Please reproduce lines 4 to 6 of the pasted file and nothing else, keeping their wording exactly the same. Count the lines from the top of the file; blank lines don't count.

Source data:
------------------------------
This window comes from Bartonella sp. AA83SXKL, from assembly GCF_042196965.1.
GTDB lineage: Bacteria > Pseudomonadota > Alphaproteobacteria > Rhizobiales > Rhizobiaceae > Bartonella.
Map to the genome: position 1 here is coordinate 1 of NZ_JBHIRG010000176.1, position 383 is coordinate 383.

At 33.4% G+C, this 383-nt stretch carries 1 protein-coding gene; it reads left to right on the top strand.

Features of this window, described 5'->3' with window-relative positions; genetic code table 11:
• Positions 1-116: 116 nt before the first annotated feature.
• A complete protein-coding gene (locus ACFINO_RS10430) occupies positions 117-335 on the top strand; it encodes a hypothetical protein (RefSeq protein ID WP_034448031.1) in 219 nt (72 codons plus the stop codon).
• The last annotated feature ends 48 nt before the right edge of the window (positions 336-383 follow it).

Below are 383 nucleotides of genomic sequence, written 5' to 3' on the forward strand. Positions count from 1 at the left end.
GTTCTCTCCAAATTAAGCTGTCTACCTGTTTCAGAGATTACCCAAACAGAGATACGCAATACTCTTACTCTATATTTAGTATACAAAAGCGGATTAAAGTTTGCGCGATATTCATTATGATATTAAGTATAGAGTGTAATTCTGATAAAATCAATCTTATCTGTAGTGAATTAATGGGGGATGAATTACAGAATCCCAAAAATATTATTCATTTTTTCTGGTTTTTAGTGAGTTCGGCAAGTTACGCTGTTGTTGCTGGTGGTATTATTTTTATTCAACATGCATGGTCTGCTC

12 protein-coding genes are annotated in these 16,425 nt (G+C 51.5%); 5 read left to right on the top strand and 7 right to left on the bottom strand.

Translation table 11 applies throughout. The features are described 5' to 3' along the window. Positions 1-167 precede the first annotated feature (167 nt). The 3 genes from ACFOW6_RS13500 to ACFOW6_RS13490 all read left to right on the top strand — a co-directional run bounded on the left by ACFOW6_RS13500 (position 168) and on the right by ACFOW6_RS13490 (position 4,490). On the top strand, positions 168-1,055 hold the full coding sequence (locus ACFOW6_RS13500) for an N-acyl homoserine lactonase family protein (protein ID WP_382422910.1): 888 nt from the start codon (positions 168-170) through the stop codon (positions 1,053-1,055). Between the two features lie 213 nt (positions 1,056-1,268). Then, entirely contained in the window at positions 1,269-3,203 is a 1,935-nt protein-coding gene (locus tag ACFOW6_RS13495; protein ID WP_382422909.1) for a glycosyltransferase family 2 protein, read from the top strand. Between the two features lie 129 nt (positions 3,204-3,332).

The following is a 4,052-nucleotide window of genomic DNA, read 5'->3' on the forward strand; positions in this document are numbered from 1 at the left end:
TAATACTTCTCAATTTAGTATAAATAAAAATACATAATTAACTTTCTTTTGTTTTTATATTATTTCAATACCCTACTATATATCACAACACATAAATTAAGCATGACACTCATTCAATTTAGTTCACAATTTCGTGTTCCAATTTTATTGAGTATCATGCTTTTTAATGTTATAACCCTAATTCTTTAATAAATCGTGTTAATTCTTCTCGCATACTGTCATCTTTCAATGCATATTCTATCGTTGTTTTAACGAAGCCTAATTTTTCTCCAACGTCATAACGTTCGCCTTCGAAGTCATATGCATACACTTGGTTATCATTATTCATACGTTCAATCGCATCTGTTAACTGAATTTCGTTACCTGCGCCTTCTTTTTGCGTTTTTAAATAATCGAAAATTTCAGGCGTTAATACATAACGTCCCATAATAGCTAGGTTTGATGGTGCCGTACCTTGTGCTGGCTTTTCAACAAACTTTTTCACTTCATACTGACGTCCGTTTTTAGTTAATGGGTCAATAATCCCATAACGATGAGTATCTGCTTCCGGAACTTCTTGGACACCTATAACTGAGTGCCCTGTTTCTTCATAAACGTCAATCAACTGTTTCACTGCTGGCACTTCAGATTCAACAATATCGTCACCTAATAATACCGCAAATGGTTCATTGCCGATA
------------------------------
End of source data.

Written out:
At 33.4% G+C, this 383-nt stretch carries 1 protein-coding gene; it reads left to right on the top strand.

Features of this window, described 5'->3' with window-relative positions; genetic code table 11:
• Positions 1-116: 116 nt before the first annotated feature.